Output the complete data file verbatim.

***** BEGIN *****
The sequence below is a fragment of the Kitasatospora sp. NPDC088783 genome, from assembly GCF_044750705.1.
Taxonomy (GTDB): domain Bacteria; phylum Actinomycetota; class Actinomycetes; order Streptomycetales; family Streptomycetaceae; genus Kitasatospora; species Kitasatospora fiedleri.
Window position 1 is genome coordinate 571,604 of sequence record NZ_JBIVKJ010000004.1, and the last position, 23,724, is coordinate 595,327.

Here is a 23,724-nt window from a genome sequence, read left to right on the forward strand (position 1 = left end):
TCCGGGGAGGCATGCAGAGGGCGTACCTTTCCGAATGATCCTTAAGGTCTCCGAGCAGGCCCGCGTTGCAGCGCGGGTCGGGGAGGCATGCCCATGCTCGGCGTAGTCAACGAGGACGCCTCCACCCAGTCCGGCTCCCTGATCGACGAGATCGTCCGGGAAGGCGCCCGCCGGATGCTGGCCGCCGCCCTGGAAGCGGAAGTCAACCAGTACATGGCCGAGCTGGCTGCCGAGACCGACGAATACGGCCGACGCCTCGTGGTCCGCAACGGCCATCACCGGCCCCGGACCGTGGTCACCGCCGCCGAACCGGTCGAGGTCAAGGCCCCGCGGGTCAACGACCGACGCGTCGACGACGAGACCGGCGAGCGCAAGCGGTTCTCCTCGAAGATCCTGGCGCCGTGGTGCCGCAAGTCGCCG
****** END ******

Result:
The sequence below is a fragment of the Kitasatospora sp. NPDC088783 genome, from assembly GCF_044750705.1.
Taxonomy (GTDB): domain Bacteria; phylum Actinomycetota; class Actinomycetes; order Streptomycetales; family Streptomycetaceae; genus Kitasatospora; species Kitasatospora fiedleri.
Window position 1 is genome coordinate 571,604 of sequence record NZ_JBIVKJ010000004.1, and the last position, 23,724, is coordinate 595,327.

Here is a 23,724-nt window from a genome sequence, read left to right on the forward strand (position 1 = left end):
TCCGGGGAGGCATGCAGAGGGCGTACCTTTCCGAATGATCCTTAAGGTCTCCGAGCAGGCCCGCGTTGCAGCGCGGGTCGGGGAGGCATGCCCATGCTCGGCGTAGTCAACGAGGACGCCTCCACCCAGTCCGGCTCCCTGATCGACGAGATCGTCCGGGAAGGCGCCCGCCGGATGCTGGCCGCCGCCCTGGAAGCGGAAGTCAACCAGTACATGGCCGAGCTGGCTGCCGAGACCGACGAATACGGCCGACGCCTCGTGGTCCGCAACGGCCATCACCGGCCCCGGACCGTGGTCACCGCCGCCGAACCGGTCGAGGTCAAGGCCCCGCGGGTCAACGACCGACGCGTCGACGACGAGACCGGCGAGCGCAAGCGGTTCTCCTCGAAGATCCTGGCGCCGTGGTGCCGCAAGTCGCCG